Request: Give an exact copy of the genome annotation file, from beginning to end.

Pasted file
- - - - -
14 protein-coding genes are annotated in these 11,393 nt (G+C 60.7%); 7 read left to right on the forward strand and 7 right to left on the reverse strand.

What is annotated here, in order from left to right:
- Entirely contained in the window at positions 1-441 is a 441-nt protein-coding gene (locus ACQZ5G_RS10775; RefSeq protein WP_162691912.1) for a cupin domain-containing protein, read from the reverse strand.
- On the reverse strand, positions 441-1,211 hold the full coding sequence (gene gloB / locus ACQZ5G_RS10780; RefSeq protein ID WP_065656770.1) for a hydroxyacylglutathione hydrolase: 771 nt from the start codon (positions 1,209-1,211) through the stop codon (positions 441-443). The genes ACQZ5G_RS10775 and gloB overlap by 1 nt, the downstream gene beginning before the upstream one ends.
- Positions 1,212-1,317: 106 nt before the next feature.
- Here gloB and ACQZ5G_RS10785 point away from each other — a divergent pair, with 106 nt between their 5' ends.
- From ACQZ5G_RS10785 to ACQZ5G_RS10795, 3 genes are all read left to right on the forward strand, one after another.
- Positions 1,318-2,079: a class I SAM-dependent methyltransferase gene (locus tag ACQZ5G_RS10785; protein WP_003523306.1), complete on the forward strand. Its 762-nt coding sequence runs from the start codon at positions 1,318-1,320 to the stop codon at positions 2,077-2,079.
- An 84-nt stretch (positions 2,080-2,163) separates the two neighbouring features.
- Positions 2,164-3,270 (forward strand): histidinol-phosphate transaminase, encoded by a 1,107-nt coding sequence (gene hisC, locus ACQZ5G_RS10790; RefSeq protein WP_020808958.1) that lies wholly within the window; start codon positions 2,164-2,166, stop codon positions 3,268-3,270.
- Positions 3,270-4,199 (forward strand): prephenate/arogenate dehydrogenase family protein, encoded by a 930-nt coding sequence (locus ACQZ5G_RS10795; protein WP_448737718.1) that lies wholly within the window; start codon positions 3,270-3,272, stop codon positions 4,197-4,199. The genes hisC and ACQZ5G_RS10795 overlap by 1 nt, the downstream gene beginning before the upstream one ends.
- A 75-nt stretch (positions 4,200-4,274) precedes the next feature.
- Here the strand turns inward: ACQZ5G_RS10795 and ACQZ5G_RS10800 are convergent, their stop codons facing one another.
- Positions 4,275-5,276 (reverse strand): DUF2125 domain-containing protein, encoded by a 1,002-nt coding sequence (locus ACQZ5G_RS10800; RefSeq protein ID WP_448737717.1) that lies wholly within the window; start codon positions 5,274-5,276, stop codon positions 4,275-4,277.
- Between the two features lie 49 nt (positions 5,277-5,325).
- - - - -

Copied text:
14 protein-coding genes are annotated in these 11,393 nt (G+C 60.7%); 7 read left to right on the forward strand and 7 right to left on the reverse strand.

What is annotated here, in order from left to right:
- Entirely contained in the window at positions 1-441 is a 441-nt protein-coding gene (locus ACQZ5G_RS10775; RefSeq protein WP_162691912.1) for a cupin domain-containing protein, read from the reverse strand.
- On the reverse strand, positions 441-1,211 hold the full coding sequence (gene gloB / locus ACQZ5G_RS10780; RefSeq protein ID WP_065656770.1) for a hydroxyacylglutathione hydrolase: 771 nt from the start codon (positions 1,209-1,211) through the stop codon (positions 441-443). The genes ACQZ5G_RS10775 and gloB overlap by 1 nt, the downstream gene beginning before the upstream one ends.
- Positions 1,212-1,317: 106 nt before the next feature.
- Here gloB and ACQZ5G_RS10785 point away from each other — a divergent pair, with 106 nt between their 5' ends.
- From ACQZ5G_RS10785 to ACQZ5G_RS10795, 3 genes are all read left to right on the forward strand, one after another.
- Positions 1,318-2,079: a class I SAM-dependent methyltransferase gene (locus tag ACQZ5G_RS10785; protein WP_003523306.1), complete on the forward strand. Its 762-nt coding sequence runs from the start codon at positions 1,318-1,320 to the stop codon at positions 2,077-2,079.
- An 84-nt stretch (positions 2,080-2,163) separates the two neighbouring features.
- Positions 2,164-3,270 (forward strand): histidinol-phosphate transaminase, encoded by a 1,107-nt coding sequence (gene hisC, locus ACQZ5G_RS10790; RefSeq protein WP_020808958.1) that lies wholly within the window; start codon positions 2,164-2,166, stop codon positions 3,268-3,270.
- Positions 3,270-4,199 (forward strand): prephenate/arogenate dehydrogenase family protein, encoded by a 930-nt coding sequence (locus ACQZ5G_RS10795; protein WP_448737718.1) that lies wholly within the window; start codon positions 3,270-3,272, stop codon positions 4,197-4,199. The genes hisC and ACQZ5G_RS10795 overlap by 1 nt, the downstream gene beginning before the upstream one ends.
- A 75-nt stretch (positions 4,200-4,274) precedes the next feature.
- Here the strand turns inward: ACQZ5G_RS10795 and ACQZ5G_RS10800 are convergent, their stop codons facing one another.
- Positions 4,275-5,276 (reverse strand): DUF2125 domain-containing protein, encoded by a 1,002-nt coding sequence (locus ACQZ5G_RS10800; RefSeq protein ID WP_448737717.1) that lies wholly within the window; start codon positions 5,274-5,276, stop codon positions 4,275-4,277.
- Between the two features lie 49 nt (positions 5,277-5,325).